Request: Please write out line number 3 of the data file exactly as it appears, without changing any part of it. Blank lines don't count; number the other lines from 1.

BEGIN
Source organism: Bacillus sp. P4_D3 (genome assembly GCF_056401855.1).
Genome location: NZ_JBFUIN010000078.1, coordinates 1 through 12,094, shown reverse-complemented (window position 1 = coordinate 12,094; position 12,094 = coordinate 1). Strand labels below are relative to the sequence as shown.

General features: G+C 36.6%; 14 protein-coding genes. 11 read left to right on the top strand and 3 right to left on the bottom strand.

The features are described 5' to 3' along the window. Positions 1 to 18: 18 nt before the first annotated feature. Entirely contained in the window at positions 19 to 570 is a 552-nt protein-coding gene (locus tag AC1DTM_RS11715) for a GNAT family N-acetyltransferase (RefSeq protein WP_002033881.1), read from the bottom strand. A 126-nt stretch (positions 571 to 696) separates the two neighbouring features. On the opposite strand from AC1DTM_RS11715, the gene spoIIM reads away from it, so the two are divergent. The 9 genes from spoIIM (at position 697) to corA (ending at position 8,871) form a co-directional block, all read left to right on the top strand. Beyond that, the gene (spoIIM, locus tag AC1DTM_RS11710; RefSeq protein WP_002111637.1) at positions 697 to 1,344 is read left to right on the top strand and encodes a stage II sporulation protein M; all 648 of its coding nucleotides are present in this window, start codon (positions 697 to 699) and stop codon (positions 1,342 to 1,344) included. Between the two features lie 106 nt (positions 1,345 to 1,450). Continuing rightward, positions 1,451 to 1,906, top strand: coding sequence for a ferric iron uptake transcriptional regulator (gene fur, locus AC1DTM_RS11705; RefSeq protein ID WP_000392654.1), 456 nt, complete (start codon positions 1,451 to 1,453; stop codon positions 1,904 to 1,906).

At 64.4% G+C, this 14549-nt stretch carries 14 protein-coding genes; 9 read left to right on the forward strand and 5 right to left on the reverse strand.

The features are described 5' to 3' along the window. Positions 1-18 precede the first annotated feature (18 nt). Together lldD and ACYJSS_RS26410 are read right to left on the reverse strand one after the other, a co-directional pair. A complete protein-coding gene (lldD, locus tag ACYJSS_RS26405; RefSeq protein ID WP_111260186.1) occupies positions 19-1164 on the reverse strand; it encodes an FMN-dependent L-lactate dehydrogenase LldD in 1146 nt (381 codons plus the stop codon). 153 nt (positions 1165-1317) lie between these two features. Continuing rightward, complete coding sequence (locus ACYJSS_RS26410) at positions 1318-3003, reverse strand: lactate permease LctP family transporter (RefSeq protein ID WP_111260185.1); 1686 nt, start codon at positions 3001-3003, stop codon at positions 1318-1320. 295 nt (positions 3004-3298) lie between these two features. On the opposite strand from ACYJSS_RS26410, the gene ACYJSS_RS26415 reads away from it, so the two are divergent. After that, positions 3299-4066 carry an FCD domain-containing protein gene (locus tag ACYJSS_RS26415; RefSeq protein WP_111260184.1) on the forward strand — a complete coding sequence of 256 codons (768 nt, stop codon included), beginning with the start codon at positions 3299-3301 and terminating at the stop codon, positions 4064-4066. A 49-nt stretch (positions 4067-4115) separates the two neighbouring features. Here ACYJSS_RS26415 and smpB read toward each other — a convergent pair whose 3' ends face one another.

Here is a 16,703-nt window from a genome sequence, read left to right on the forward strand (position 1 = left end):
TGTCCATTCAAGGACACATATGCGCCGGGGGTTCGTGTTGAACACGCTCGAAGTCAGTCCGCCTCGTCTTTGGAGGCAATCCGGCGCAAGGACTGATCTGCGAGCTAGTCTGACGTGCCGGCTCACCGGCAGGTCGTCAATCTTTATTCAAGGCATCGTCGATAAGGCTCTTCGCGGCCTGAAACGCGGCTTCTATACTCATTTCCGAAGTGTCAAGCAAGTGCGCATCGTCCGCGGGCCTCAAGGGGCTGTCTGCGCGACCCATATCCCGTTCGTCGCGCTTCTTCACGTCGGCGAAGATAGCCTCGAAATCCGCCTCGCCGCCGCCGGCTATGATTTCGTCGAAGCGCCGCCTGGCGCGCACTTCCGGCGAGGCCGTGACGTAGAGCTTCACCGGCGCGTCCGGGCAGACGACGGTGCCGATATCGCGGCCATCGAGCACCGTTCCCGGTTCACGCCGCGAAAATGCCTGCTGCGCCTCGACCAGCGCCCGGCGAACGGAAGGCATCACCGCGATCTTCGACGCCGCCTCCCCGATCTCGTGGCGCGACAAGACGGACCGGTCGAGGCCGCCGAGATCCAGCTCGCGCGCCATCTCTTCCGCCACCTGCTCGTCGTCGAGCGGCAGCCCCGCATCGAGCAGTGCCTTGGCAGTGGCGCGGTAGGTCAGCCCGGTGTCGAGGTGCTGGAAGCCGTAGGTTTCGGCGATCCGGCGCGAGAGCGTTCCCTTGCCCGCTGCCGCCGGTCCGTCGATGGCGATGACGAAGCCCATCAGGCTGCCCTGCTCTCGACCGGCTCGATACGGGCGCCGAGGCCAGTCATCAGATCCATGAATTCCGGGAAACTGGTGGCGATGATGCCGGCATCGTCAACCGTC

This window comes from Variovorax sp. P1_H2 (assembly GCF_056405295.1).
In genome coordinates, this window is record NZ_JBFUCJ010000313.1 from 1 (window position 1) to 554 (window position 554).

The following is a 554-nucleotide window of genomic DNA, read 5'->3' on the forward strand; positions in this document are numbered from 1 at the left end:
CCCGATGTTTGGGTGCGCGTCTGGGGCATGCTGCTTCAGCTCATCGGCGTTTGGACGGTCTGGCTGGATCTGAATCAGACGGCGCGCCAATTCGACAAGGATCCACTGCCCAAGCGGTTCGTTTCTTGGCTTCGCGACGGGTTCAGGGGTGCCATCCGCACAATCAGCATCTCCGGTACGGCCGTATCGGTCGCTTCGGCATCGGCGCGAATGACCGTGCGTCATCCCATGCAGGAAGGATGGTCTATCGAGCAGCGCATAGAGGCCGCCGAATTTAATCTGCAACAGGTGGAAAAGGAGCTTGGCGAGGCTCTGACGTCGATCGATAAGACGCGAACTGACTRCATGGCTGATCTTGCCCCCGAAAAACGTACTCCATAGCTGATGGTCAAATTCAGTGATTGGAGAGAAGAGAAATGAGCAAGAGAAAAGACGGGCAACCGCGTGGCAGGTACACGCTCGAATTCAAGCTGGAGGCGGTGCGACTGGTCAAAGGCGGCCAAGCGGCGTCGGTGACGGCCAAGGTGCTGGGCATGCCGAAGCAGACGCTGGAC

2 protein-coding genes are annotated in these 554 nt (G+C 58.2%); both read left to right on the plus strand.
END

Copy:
General features: G+C 36.6%; 14 protein-coding genes. 11 read left to right on the top strand and 3 right to left on the bottom strand.